Thirteen links that tell the full story of the Pilatus PC-7 Mark II - Broadsword by Ajai Shukla - Strategy. Economics. Defence.

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Sunday 7 January 2018

Thirteen links that tell the full story of the Pilatus PC-7 Mark II

The Times of India reports that the Indian Air Force’s (IAF’s) proposed follow-on contract for 38 additional Pilatus PC-7 Mark II basic trainers for Rs 1,450 crore has been put on hold due to graft allegations. The IAF’s proposed purchase of 38 Pilatus basic trainers from the Swiss company envisions exercising a 50 per cent options clause in the May 2012 contract for 75 Swiss Pilatus PC-7 basic trainers for Rs 2,896 crore.

Since 2013, I have reported almost single-handedly on the IAF’s motivated campaign to buy the Swiss Pilatus PC-7 Mark II, rather than supporting Hindustan Aeronautics Ltd’s (HAL’s) project to design and develop an indigenous basic trainer – the Hindustan Turbo Trainer – 40 (HTT-40), which is currently at an advanced stage of development.

Whether there was mala fide intent on the part of IAF officials, I leave to your judgment. A close reading of my articles should leave you with little doubt about who the key crooks in this game were. As with so many crooked deals, this one too played out in both Congress and BJP days.

For journalists, criminal investigators and concerned citizens who might like to know more about how this played out, I am placing before you 13 links -- chronologically ordered -- to articles that I wrote on this subject for the Business Standard. All these articles are posted here on Broadsword. Please feel free to use my work as you deem fit.


29th July 2013, Air Force at war with Hindustan Aeronautics; wants to import, not build, a trainer,

30th July 2013, Air Force diluted at least twelve benchmarks for trainer aircraft, allowing Pilatus into the contract,

31st July 2013, Admissions, obfuscations in Indian Air Force explanation on Business Standard reports,

1st Sept 2013, Air Force to discuss with HAL indigenous trainer road map,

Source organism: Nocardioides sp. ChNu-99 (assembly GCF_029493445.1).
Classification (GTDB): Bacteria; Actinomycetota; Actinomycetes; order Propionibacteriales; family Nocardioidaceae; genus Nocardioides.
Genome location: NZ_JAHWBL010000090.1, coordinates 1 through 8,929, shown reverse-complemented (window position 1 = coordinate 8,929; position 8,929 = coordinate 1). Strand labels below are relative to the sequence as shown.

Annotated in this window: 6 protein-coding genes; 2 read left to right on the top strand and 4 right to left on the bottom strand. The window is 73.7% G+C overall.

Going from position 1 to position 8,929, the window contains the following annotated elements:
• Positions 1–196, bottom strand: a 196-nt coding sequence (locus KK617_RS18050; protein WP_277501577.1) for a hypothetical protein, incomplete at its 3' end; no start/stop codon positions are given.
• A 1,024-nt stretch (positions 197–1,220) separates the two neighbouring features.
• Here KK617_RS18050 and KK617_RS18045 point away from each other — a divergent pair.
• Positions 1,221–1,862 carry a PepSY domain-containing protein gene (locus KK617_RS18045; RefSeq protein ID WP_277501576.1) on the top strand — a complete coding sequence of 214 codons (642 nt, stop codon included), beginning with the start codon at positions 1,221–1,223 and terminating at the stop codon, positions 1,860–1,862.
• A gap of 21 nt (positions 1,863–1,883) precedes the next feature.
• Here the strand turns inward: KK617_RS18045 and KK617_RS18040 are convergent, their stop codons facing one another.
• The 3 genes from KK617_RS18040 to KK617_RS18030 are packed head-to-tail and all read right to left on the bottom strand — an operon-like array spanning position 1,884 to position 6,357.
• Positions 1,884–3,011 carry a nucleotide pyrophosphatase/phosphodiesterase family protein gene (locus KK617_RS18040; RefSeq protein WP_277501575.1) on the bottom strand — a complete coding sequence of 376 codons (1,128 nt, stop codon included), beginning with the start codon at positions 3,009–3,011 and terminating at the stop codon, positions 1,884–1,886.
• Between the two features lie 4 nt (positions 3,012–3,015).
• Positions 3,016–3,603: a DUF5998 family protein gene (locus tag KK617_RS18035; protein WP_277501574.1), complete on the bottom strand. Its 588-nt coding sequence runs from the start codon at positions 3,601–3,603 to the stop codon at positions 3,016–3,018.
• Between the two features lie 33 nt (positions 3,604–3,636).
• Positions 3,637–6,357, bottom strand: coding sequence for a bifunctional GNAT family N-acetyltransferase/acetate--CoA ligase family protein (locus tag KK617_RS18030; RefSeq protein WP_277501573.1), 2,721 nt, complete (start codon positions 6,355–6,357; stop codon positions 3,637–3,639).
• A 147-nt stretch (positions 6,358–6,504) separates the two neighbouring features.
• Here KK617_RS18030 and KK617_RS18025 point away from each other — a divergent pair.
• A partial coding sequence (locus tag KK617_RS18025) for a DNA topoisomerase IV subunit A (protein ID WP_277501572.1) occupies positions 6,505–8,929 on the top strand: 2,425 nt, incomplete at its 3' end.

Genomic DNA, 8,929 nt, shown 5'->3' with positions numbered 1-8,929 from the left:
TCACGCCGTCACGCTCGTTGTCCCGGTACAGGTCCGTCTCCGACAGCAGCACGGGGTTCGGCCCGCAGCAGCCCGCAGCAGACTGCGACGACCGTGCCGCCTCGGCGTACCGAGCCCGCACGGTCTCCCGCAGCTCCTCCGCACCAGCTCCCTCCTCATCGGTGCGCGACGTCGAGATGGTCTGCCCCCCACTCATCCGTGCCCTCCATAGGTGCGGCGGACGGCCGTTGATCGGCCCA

14th Oct 2013, IAF to HAL: build Swiss trainer aircraft, don’t develop your own,

26th March 2014, Air force resists Antony’s order for indigenous trainer aircraft,

21st Nov 2014, Pilatus or HAL’s trainer: Parrikar’s first “Make” decision,

30th Nov 2014, Purchase of Pilatus trainer aircraft deferred, future in limbo,

7th Jan 2015, Scuttling a “Made in India” project: the case of the HTT-40 trainer,

14th Feb 2015, Defence ministry official questions whether Pilatus was cheapest trainer,

2nd March 2015, “Make in India” for HAL trainer, import of Swiss trainer capped,

17th June 2016, Boost for “Made in India”, HAL demonstrates new trainer aircraft to Parrikar,

13th Dec 2017, Aerospace industry eyes business worth Rs 12,500 crore,


  1. A basic trainer is a pretty easy thing and a country which cannot design that should not Evan think of ever designing anything high end. The way it was promoted , with no arms package , no service contract and total neglect and complete disregard for domestic HTT - 40 was enough of a reason to be suspicious of wasted interest. A plane as revolutionary as P 51 mustang which was game changer was designed in 102 days , tested , new Merlin engine was installed and canopy changes made quickly tested and put into production. This plane changed the fate of world war 2 . The HTT -40 is going as per schedule , subcontract for smaller components , make composite components and reduce the weight of final product , quickly test it and put in production. Similarly quick built up and test HTT 25 engine and install it on HJT 36 and complete the testing of this plane. Quickly arm them both and give it to Air Force , there would be few who would resist then ask those officers to vacate their position. The AJT assembly line is free use it to start manufacturing LCA MK 1 A on a small scale so the engineers get used to the plane and a full scale MK 1 A line start with 16 plane production per year. The other lines can start producing MK1A as soon as IOC contract is completed. Continue with testing and achieve FOC. The HTFE 25 engine has a modified version HTFE 40 must be quickly completed and fit it on jaguar and complete the upgradation of 6 squadrons . Try to built at least four sqadronsof Tejas by 2020 so that you have 16 squadrons ofMKI , 6 of Jaguars , 6 squadrons of mirages and MiG 29 , two squadrons of Rafale that makes 30 squadrons. Try to build 5 squadrons of latest versions of F 18 which are pretty close to F 35 with sensor integration and new GE 414 EPE which can be manufactured in India as navy would need at least 57 F 18 . This makes 35 squadrons of upgraded planes when Tejas MK 2 comes for production. Start building the prototype of AMCA in 44 months as that is the time we get to built a prototype and quickly test it. PAKFA and J 20 are not fifth generation planes and it would take them at least ten years to improve it. Built at least 60 squadrons so that you should have at least 45 squadrons fully ready to deal with any scenario.

    The worst is if you are importing unarmed basic trainer then things are pathetic and something is seriously wrong and those asking the same must be asked to take and made to retire.


  2. Too many indigenous projects being killed by corruption!! Too much efforts to kill NAG and Tejas as well. Poor DRDO/Hal don't have deep pockets to pay kickbacks neither they got much desired Russian beauties..

  3. NSR says ---